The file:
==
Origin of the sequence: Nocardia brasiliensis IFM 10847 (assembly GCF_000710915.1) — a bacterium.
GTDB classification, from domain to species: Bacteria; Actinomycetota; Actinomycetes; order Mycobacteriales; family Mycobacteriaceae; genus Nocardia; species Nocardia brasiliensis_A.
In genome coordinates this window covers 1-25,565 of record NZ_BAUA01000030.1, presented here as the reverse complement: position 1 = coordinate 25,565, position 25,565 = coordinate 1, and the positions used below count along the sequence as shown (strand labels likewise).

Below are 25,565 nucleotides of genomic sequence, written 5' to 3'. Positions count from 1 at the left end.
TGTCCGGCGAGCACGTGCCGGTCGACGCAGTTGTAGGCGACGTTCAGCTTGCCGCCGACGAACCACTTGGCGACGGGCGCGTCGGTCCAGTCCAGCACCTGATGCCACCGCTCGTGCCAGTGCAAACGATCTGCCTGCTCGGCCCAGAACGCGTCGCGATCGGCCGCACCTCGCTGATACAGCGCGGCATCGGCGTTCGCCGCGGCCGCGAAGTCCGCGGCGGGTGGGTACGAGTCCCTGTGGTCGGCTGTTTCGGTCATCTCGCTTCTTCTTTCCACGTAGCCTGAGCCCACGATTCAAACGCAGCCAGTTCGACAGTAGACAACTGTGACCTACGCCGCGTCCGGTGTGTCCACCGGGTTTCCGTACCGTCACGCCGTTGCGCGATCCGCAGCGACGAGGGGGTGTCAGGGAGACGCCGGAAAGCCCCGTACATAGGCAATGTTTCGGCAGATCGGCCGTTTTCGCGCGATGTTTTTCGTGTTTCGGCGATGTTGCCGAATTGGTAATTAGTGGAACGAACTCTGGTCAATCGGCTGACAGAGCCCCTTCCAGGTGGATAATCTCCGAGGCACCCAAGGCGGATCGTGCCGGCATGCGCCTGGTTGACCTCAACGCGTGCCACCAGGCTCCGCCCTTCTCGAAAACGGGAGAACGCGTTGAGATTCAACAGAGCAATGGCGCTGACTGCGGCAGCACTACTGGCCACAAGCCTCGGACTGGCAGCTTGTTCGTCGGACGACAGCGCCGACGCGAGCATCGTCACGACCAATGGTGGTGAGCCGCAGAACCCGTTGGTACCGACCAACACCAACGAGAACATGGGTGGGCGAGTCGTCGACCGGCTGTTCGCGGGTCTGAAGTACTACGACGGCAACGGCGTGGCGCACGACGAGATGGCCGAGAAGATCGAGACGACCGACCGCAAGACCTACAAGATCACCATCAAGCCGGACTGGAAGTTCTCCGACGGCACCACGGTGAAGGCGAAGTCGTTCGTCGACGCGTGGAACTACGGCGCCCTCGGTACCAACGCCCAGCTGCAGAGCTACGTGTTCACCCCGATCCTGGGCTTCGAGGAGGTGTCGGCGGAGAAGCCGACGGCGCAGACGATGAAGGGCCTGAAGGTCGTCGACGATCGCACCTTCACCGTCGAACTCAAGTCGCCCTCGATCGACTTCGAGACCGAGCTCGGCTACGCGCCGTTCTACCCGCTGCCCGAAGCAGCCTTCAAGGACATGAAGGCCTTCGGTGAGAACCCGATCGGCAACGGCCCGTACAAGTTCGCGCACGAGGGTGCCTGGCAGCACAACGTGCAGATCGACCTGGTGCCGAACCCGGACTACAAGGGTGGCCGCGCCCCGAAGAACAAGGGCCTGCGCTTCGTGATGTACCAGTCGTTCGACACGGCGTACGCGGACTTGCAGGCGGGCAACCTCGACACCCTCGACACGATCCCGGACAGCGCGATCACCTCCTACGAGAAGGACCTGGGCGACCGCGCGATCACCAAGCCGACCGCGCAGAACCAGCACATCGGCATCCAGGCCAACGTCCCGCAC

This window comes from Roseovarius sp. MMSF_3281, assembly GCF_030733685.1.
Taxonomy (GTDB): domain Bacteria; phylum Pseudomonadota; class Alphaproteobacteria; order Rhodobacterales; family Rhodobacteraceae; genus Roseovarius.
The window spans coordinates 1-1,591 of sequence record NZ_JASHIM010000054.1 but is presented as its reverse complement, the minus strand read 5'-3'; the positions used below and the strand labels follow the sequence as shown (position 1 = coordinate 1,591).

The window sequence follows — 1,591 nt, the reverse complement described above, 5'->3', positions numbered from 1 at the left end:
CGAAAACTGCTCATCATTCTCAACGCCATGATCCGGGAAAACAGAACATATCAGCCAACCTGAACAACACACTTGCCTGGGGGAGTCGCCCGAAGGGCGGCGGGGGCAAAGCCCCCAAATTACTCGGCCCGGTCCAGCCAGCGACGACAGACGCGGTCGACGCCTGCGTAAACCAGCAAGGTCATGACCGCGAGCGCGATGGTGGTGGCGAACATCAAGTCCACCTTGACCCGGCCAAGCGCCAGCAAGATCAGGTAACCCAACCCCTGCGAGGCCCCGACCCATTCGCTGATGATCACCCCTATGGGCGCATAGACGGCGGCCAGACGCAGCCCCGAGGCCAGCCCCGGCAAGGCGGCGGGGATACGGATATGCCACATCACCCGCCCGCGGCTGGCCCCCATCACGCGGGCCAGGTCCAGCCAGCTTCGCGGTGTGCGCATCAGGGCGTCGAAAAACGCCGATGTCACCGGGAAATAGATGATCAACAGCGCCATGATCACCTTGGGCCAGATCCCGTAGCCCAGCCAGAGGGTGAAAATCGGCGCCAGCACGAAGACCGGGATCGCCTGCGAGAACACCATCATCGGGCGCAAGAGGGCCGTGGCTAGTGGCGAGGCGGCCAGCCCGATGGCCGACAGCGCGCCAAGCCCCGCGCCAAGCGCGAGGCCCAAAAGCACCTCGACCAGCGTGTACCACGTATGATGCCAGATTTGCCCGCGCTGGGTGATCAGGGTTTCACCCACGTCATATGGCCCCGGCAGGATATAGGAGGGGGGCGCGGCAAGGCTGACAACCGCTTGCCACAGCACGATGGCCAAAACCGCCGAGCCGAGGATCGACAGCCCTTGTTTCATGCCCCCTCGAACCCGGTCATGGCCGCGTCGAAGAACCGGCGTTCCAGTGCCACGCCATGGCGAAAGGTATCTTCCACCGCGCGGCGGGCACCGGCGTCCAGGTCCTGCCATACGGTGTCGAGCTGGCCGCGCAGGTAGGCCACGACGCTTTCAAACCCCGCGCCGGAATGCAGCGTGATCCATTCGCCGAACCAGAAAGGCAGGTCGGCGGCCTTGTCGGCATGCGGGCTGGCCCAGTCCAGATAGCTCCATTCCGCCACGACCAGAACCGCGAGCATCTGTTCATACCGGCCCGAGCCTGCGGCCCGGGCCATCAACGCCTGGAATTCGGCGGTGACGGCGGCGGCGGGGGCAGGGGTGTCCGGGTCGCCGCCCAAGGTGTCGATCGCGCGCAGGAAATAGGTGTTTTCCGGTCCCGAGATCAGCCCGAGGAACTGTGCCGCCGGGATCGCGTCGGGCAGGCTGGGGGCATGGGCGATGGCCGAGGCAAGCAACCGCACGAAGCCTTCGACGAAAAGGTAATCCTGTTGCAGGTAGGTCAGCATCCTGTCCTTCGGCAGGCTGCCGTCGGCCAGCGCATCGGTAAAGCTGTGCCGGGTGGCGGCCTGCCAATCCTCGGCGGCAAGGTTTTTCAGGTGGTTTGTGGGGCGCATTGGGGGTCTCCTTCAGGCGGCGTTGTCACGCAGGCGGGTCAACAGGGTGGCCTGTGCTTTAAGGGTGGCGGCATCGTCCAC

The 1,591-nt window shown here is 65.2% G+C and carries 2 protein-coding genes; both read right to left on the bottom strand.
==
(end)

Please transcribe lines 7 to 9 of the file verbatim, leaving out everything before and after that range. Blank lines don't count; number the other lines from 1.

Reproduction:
Taxonomy (GTDB): domain Bacteria; phylum Pseudomonadota; class Alphaproteobacteria; order Rhodobacterales; family Rhodobacteraceae; genus Roseovarius.
The window spans coordinates 1-1,591 of sequence record NZ_JASHIM010000054.1 but is presented as its reverse complement, the minus strand read 5'-3'; the positions used below and the strand labels follow the sequence as shown (position 1 = coordinate 1,591).

The window sequence follows — 1,591 nt, the reverse complement described above, 5'->3', positions numbered from 1 at the left end: